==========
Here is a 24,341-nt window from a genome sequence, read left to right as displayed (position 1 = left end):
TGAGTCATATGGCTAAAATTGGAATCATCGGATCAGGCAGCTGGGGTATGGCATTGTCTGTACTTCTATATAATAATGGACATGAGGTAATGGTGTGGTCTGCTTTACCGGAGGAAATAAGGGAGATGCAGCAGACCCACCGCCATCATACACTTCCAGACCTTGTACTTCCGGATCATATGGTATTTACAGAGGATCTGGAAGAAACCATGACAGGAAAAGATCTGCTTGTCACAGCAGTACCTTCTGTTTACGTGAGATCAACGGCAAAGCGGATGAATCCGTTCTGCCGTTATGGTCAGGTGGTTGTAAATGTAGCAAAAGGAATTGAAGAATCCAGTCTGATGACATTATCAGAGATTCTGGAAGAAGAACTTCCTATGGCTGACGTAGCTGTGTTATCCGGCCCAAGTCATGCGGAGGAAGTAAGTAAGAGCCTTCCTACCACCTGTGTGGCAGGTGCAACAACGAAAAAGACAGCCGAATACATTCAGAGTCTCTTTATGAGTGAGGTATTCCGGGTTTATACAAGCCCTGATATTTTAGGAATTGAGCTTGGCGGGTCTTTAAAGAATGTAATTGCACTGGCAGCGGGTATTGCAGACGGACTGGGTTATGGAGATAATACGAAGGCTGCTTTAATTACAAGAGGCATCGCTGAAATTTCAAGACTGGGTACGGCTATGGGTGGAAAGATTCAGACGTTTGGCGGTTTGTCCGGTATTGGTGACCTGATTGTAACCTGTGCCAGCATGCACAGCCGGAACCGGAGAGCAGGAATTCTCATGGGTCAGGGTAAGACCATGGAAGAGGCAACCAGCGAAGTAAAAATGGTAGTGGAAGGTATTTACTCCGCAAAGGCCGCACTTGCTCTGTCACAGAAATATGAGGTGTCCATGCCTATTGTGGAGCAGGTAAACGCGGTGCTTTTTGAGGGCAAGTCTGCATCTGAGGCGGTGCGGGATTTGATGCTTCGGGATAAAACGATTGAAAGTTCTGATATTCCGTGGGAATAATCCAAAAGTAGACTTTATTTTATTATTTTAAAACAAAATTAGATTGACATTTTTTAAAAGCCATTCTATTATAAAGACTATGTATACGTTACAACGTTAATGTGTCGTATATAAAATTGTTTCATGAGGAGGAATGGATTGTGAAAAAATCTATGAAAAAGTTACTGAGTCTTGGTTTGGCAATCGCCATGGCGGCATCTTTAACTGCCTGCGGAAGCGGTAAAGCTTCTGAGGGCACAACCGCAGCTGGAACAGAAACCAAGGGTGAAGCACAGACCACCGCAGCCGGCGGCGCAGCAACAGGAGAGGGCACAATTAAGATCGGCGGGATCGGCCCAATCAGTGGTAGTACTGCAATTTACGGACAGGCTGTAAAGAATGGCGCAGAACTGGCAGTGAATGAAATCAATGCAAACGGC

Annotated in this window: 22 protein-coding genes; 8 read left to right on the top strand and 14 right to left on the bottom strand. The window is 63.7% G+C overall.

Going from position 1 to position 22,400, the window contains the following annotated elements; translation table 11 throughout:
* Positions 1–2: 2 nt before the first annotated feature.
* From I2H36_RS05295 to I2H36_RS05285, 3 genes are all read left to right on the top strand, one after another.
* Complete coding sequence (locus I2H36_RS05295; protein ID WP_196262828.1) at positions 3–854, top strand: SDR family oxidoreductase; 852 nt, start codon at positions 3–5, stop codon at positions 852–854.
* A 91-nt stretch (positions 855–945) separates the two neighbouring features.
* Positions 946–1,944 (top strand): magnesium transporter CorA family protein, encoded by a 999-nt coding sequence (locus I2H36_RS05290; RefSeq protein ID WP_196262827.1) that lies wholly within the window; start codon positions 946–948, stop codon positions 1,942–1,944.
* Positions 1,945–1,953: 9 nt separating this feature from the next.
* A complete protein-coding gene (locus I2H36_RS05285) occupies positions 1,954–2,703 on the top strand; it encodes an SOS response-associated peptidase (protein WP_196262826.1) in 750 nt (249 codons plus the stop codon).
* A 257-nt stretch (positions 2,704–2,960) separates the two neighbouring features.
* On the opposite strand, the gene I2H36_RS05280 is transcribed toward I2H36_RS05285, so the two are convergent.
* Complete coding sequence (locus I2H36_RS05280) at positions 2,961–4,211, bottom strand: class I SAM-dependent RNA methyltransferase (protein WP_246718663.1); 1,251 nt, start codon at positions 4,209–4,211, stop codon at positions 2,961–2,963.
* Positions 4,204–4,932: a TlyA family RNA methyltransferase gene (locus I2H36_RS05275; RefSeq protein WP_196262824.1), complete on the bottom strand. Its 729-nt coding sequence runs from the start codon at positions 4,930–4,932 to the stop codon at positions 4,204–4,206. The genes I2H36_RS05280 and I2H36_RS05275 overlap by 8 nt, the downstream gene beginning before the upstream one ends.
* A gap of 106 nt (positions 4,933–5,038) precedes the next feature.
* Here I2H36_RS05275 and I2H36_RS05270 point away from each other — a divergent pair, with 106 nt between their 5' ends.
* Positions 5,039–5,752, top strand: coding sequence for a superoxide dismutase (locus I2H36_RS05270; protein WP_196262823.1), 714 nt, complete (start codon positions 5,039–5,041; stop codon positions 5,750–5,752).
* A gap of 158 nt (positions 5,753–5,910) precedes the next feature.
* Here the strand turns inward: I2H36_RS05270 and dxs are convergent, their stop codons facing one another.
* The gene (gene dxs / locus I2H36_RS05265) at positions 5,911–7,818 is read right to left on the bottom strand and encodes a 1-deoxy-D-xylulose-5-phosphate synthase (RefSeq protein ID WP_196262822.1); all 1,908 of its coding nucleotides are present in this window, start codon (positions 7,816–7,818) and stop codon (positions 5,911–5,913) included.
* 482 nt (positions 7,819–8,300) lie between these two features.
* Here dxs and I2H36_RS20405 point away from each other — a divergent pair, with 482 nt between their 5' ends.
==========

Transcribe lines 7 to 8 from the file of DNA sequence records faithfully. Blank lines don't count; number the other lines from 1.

* Complete coding sequence (locus I2H36_RS05295; protein ID WP_196262828.1) at positions 3–854, top strand: SDR family oxidoreductase; 852 nt, start codon at positions 3–5, stop codon at positions 852–854.
* A 91-nt stretch (positions 855–945) separates the two neighbouring features.